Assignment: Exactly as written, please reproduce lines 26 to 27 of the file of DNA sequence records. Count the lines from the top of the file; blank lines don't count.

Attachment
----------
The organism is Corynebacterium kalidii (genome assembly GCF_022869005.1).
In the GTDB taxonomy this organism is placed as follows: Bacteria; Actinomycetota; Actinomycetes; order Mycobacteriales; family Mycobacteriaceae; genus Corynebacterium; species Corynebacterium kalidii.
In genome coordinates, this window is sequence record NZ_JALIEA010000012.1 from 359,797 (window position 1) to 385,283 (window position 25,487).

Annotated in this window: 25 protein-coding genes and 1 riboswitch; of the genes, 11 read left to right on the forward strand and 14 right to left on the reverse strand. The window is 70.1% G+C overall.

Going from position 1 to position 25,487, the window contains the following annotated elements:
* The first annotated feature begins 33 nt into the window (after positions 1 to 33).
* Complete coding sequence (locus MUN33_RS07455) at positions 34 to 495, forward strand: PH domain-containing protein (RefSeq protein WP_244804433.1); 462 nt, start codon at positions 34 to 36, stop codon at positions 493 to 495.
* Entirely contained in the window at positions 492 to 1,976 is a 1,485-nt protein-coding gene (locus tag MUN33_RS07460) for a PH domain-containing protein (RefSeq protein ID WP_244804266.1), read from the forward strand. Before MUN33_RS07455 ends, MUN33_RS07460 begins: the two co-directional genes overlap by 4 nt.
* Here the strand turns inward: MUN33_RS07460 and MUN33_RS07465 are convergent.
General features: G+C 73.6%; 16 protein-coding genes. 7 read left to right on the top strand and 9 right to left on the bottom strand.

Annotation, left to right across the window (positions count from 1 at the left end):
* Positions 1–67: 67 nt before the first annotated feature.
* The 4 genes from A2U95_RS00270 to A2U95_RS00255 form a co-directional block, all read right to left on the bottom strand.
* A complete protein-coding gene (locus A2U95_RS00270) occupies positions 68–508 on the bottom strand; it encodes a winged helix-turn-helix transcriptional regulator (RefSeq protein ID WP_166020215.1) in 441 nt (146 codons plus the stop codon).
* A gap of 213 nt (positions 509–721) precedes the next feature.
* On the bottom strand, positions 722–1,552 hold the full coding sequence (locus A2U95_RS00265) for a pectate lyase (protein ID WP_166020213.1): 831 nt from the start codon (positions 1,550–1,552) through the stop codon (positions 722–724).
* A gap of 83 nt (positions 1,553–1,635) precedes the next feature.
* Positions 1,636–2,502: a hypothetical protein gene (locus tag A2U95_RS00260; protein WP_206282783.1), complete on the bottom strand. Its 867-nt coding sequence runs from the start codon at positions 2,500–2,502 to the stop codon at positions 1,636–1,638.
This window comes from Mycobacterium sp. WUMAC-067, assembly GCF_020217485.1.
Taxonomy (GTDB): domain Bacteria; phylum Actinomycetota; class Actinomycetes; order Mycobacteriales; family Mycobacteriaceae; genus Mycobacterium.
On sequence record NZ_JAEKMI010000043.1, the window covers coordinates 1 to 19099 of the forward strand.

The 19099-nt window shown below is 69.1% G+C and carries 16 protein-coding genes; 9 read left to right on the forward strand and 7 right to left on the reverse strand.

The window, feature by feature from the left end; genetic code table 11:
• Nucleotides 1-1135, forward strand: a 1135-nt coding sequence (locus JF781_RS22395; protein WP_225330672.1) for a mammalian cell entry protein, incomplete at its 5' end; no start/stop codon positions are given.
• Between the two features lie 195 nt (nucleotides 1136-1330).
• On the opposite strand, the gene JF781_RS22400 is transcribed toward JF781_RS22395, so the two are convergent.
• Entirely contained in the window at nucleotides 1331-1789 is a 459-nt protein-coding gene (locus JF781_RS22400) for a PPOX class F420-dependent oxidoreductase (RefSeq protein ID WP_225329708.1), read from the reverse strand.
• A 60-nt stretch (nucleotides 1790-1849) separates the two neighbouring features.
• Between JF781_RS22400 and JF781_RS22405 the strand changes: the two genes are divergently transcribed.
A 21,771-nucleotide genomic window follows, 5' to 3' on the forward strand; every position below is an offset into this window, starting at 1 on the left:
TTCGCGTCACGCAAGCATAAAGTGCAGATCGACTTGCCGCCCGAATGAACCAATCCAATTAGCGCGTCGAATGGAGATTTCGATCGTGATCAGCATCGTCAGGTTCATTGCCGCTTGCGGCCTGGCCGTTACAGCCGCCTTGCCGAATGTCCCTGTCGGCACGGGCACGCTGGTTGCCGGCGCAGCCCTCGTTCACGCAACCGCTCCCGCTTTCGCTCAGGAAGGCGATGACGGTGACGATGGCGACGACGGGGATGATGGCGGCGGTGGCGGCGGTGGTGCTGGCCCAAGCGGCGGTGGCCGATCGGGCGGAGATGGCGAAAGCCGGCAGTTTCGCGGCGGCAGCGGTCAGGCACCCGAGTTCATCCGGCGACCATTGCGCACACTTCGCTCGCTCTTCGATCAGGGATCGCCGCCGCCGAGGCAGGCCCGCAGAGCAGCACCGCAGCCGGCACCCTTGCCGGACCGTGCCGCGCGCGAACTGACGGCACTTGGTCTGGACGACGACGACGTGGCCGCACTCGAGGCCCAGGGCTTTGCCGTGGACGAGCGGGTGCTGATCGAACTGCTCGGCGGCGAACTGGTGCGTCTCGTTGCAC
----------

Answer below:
• On the opposite strand, the gene JF781_RS22400 is transcribed toward JF781_RS22395, so the two are convergent.
• Entirely contained in the window at nucleotides 1331-1789 is a 459-nt protein-coding gene (locus JF781_RS22400) for a PPOX class F420-dependent oxidoreductase (RefSeq protein ID WP_225329708.1), read from the reverse strand.